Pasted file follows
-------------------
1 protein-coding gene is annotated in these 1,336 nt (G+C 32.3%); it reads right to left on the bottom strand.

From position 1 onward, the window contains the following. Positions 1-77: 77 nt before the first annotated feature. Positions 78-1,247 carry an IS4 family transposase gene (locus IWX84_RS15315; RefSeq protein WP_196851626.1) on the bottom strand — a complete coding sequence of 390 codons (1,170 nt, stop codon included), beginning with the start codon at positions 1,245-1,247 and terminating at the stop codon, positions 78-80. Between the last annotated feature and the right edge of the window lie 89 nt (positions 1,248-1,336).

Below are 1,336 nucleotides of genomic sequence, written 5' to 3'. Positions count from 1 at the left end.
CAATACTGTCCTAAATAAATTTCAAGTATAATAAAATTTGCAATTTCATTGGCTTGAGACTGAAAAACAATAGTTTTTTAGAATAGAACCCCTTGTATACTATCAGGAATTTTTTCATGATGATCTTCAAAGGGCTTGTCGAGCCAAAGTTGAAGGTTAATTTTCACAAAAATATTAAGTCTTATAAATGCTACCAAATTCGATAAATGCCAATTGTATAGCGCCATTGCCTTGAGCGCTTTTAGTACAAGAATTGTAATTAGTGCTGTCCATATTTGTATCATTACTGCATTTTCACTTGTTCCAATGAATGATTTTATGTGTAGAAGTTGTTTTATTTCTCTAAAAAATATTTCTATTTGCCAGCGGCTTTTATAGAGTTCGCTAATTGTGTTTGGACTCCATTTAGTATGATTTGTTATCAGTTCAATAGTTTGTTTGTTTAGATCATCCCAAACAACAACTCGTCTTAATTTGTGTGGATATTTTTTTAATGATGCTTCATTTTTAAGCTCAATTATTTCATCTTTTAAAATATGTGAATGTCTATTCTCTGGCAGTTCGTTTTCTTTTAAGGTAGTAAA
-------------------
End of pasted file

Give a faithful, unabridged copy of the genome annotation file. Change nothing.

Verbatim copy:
1 protein-coding gene is annotated in these 1,336 nt (G+C 32.3%); it reads right to left on the bottom strand.

From position 1 onward, the window contains the following. Positions 1-77: 77 nt before the first annotated feature. Positions 78-1,247 carry an IS4 family transposase gene (locus IWX84_RS15315; RefSeq protein WP_196851626.1) on the bottom strand — a complete coding sequence of 390 codons (1,170 nt, stop codon included), beginning with the start codon at positions 1,245-1,247 and terminating at the stop codon, positions 78-80. Between the last annotated feature and the right edge of the window lie 89 nt (positions 1,248-1,336).

Below are 1,336 nucleotides of genomic sequence, written 5' to 3'. Positions count from 1 at the left end.
CAATACTGTCCTAAATAAATTTCAAGTATAATAAAATTTGCAATTTCATTGGCTTGAGACTGAAAAACAATAGTTTTTTAGAATAGAACCCCTTGTATACTATCAGGAATTTTTTCATGATGATCTTCAAAGGGCTTGTCGAGCCAAAGTTGAAGGTTAATTTTCACAAAAATATTAAGTCTTATAAATGCTACCAAATTCGATAAATGCCAATTGTATAGCGCCATTGCCTTGAGCGCTTTTAGTACAAGAATTGTAATTAGTGCTGTCCATATTTGTATCATTACTGCATTTTCACTTGTTCCAATGAATGATTTTATGTGTAGAAGTTGTTTTATTTCTCTAAAAAATATTTCTATTTGCCAGCGGCTTTTATAGAGTTCGCTAATTGTGTTTGGACTCCATTTAGTATGATTTGTTATCAGTTCAATAGTTTGTTTGTTTAGATCATCCCAAACAACAACTCGTCTTAATTTGTGTGGATATTTTTTTAATGATGCTTCATTTTTAAGCTCAATTATTTCATCTTTTAAAATATGTGAATGTCTATTCTCTGGCAGTTCGTTTTCTTTTAAGGTAGTAAA